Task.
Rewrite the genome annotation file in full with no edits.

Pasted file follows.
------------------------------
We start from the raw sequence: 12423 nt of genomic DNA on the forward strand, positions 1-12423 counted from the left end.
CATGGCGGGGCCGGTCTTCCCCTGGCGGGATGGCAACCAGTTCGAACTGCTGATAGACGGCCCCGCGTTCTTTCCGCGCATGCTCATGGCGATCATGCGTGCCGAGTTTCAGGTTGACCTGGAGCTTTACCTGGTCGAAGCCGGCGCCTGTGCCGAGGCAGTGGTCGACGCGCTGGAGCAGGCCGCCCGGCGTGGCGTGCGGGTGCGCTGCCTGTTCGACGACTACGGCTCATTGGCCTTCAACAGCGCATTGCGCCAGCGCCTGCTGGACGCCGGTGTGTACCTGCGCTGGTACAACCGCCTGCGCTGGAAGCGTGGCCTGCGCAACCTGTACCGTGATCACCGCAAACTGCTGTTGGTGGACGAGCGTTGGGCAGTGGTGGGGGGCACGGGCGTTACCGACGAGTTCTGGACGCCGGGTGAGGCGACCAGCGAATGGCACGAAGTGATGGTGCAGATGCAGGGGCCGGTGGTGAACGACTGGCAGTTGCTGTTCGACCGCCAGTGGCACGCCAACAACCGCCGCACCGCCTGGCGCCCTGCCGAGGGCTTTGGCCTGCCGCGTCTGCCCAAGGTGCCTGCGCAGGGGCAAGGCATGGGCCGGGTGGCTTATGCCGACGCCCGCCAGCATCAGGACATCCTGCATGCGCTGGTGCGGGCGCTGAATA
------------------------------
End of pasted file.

We start from the raw sequence: 12423 nt of genomic DNA on the forward strand, positions 1-12423 counted from the left end.
CATGGCGGGGCCGGTCTTCCCCTGGCGGGATGGCAACCAGTTCGAACTGCTGATAGACGGCCCCGCGTTCTTTCCGCGCATGCTCATGGCGATCATGCGTGCCGAGTTTCAGGTTGACCTGGAGCTTTACCTGGTCGAAGCCGGCGCCTGTGCCGAGGCAGTGGTCGACGCGCTGGAGCAGGCCGCCCGGCGTGGCGTGCGGGTGCGCTGCCTGTTCGACGACTACGGCTCATTGGCCTTCAACAGCGCATTGCGCCAGCGCCTGCTGGACGCCGGTGTGTACCTGCGCTGGTACAACCGCCTGCGCTGGAAGCGTGGCCTGCGCAACCTGTACCGTGATCACCGCAAACTGCTGTTGGTGGACGAGCGTTGGGCAGTGGTGGGGGGCACGGGCGTTACCGACGAGTTCTGGACGCCGGGTGAGGCGACCAGCGAATGGCACGAAGTGATGGTGCAGATGCAGGGGCCGGTGGTGAACGACTGGCAGTTGCTGTTCGACCGCCAGTGGCACGCCAACAACCGCCGCACCGCCTGGCGCCCTGCCGAGGGCTTTGGCCTGCCGCGTCTGCCCAAGGTGCCTGCGCAGGGGCAAGGCATGGGCCGGGTGGCTTATGCCGACGCCCGCCAGCATCAGGACATCCTGCATGCGCTGGTGCGGGCGCTGAATA